Whether you are skier, coach or , perhaps, working for a retailer selling Nordic skis & equipment, you have surely came across products produced by Fischer Sports. No other brand came to define the great sport of skiing as much as the company from the Austrian town of Ried im Inkreiss in the last 50 years.
Yet the people behind the company’s success are not going on record with media very often. And this is something we aim to ameliorate with this two-part interview. Here’s straight from the source:
Thomas Drindl, 50
Worked for Fischer Sports since 1999 , became a Head of Fischer Nordic ten years later, in 2009.
One of the architects of Fischer’s last decade’s success – both in racing and amateur/mass skiing department. Arguably, the most important manager in the whole of cross country skiing industry today.
Fischer Sports GmbH. Headquartered in Ried im Inkreiss, Austria. The only family-owned company in cross-country skiing industry – though, as a non-listed, is not required to publish its financial reports. The company is profitable and “has been for quite some time” , to quote Thomas Drindl.
In cross country skiing Fisher offers full line of products: skis, bindings, boots, poles and rollerskis.
In 2018 Fischer bought all intellectual property rights (copyrights, patents and registered trademarks) of bankrupt One Way Sports.
The skis are manufactured in-house, Fischer operates two production facilities: top-end skis are made in Ried and recreational skis at a fully-owned subsidiary in Mukachevo, Ukraine. Number of employees: around 450 people in Ried and around 1000 in Ukraine. Compare to Ried, there is more handwork involved and more volume production in Mukachevo.
The rest of the cross country related products bearing Fischer logos are developed at Ried, but manufactured by independent companies: Turnamic plates and bindings, for instance, are made in Bosnia and Herzegovina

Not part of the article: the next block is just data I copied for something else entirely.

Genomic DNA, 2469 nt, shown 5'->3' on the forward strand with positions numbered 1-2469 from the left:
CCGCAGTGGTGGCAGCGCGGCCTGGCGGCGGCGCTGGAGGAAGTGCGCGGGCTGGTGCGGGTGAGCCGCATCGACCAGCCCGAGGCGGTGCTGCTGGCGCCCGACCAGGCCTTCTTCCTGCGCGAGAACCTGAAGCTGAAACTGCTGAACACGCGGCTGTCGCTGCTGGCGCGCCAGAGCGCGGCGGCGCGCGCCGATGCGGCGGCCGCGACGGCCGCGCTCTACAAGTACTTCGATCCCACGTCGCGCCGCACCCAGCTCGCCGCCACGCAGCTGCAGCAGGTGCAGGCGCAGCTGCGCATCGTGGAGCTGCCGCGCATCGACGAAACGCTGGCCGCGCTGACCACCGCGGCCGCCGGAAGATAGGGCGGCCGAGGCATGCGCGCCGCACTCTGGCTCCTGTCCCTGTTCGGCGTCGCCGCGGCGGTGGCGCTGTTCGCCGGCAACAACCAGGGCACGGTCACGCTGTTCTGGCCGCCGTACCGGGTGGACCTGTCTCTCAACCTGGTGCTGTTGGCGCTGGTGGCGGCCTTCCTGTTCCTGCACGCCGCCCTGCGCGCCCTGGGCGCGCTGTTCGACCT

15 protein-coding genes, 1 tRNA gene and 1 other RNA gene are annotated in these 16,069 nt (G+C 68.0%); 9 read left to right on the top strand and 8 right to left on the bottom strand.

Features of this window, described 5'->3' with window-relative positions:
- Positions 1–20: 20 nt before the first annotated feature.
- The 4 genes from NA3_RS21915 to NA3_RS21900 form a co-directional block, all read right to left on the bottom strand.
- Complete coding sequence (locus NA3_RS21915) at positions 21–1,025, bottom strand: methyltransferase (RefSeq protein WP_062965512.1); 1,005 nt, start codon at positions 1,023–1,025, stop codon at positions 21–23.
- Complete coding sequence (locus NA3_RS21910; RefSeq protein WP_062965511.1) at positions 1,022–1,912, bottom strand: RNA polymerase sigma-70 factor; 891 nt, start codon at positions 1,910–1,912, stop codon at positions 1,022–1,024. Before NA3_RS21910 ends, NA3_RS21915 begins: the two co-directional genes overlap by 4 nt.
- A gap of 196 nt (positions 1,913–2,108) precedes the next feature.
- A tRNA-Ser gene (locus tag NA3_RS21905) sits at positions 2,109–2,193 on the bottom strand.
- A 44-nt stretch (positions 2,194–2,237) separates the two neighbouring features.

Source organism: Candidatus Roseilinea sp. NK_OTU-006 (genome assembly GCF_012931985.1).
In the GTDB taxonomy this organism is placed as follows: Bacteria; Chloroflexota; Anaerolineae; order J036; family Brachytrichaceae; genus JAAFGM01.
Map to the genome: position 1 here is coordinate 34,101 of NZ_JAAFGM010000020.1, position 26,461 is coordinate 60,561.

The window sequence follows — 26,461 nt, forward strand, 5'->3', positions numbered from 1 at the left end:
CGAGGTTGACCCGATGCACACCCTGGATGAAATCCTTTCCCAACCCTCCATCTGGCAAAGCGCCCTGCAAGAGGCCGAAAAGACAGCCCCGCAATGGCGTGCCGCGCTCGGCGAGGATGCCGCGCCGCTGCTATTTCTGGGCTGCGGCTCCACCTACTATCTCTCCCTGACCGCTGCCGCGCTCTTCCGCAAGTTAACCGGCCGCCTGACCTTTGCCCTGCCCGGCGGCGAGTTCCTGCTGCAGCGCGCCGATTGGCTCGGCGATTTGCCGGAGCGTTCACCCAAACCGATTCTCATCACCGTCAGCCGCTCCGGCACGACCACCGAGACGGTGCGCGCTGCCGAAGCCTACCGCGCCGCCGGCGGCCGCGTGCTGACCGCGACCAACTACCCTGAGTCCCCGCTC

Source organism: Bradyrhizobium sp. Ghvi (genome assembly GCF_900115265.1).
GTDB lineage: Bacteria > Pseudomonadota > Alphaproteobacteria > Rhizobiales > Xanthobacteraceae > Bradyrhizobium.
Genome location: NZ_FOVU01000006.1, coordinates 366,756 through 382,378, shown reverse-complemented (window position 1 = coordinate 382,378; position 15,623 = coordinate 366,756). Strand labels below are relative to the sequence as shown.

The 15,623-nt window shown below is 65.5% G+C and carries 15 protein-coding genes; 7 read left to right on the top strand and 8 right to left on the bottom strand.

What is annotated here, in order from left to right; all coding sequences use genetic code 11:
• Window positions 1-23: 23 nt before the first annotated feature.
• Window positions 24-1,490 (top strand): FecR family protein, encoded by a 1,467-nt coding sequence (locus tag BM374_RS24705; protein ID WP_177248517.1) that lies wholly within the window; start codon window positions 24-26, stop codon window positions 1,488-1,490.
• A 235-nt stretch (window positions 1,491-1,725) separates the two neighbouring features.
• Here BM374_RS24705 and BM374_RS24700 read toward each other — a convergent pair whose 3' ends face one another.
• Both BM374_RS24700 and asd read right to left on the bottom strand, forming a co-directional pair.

Around the world Fischer operates via a network of fully-owned local subsidiaries. The biggest ones are in Russia and in the United States. There are also subsidiaries in Germany, Austria, Switzerland and France. The other countries are served via national distributors.
Fischer cooperates directly with 220 Nordic specialists shops carrying the badge of “Fischer Racing Center Nordic” ..
How’s cross-country skiing business going for the market leader?
– We are happy with the past business year. Nordic department is profitable and has been for some time.
Will you reveal many pairs of Fischer skis you produce per year? Of which the so-called Rennski ( RCS, Carbonlite and Speedmax)?
– Sorry, but it’s our long standing policy not to publish production figures and sales figures for any product category
OK, how about which segment is growing the fastest?
– Skin Classic skis has been the fastest growing segment in all markets (except Russia) for three seasons in a row, nowadays more than a third of our total ski output are skin skis.
How is it so that Fischer lives and prospers while many others e.g. Kneissl, Blizzard etc. have failed and had gone from cross country skiing?
– We are the only company that is actually focused on Alpine and Nordic skiing. There is Madshus, of course – but compared to Fischer they are relatively small. Fischer is an international company. For Amer Sport with Salomon/Atomic and Rossignol the Nordic skiing plays a much smaller role. The development technology that led to production of Speedmax race ski was quite an investment and it would take some time until it paid back. But within Fischer group you do get the money for such an investment. We are a privately owned company – the decisions are reached and implemented much faster compared to the competition. Our clear goal is to defend our No 1 position in cross country segment.
What’s the trend for the last 5 years – is your revenue growing/stable/declining?
– Growing! Growing in each of the segments ( except for waxable and crown skis) and new products have been included (in particular rollerskis, bindings, Easy care & wax)